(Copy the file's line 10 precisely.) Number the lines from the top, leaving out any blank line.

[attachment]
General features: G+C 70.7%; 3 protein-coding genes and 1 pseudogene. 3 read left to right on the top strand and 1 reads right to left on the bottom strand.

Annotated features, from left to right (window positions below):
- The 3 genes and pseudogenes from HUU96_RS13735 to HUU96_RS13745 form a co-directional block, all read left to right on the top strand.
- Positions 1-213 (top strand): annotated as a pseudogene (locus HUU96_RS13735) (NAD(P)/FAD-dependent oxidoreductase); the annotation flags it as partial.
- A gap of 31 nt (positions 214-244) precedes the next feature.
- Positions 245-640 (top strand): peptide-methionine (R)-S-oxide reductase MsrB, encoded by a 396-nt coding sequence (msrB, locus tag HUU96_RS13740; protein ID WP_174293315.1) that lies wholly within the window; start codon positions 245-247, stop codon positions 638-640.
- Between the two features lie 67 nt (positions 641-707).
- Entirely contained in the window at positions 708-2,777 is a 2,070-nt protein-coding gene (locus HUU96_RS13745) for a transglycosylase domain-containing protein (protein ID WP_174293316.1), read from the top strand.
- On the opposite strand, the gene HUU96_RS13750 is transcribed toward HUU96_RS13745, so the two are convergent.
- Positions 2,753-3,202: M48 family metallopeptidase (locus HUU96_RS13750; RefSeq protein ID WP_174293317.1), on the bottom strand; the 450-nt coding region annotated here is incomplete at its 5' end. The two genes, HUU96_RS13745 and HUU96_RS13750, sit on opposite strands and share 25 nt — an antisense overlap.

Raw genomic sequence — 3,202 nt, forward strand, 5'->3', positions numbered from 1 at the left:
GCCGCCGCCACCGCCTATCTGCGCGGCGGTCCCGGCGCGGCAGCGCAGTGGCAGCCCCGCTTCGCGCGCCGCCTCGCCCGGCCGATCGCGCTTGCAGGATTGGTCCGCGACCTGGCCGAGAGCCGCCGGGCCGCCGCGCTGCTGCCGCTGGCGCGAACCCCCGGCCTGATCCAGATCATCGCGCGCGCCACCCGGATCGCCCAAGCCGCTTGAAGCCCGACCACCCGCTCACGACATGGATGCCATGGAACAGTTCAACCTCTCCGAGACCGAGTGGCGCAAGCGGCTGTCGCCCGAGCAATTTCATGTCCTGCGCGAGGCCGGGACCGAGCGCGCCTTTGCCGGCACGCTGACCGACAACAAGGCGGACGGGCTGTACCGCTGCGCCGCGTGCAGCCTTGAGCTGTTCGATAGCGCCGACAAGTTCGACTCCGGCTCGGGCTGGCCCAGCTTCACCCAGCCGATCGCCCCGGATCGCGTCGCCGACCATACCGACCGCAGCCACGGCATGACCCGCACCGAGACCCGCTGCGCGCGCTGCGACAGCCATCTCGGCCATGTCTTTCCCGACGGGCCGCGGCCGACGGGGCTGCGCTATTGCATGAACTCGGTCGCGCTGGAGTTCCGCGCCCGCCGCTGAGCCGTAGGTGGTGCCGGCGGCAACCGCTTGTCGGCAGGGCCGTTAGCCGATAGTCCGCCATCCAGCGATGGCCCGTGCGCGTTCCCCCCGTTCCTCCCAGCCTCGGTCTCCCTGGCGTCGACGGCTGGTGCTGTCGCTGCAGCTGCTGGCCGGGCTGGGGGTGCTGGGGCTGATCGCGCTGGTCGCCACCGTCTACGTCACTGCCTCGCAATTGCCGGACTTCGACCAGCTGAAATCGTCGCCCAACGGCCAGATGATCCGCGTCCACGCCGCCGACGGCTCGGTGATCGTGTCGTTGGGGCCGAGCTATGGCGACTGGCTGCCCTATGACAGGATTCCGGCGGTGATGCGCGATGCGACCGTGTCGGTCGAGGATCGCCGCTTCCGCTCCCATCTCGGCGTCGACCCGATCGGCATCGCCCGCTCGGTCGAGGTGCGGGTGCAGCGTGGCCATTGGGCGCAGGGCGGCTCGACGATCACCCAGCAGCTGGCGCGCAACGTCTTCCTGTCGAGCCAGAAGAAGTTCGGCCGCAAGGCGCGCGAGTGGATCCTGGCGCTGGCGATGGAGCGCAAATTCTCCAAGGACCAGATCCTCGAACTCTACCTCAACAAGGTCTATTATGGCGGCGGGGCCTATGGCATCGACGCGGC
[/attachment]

- Positions 2,753-3,202: M48 family metallopeptidase (locus HUU96_RS13750; RefSeq protein ID WP_174293317.1), on the bottom strand; the 450-nt coding region annotated here is incomplete at its 5' end. The two genes, HUU96_RS13745 and HUU96_RS13750, sit on opposite strands and share 25 nt — an antisense overlap.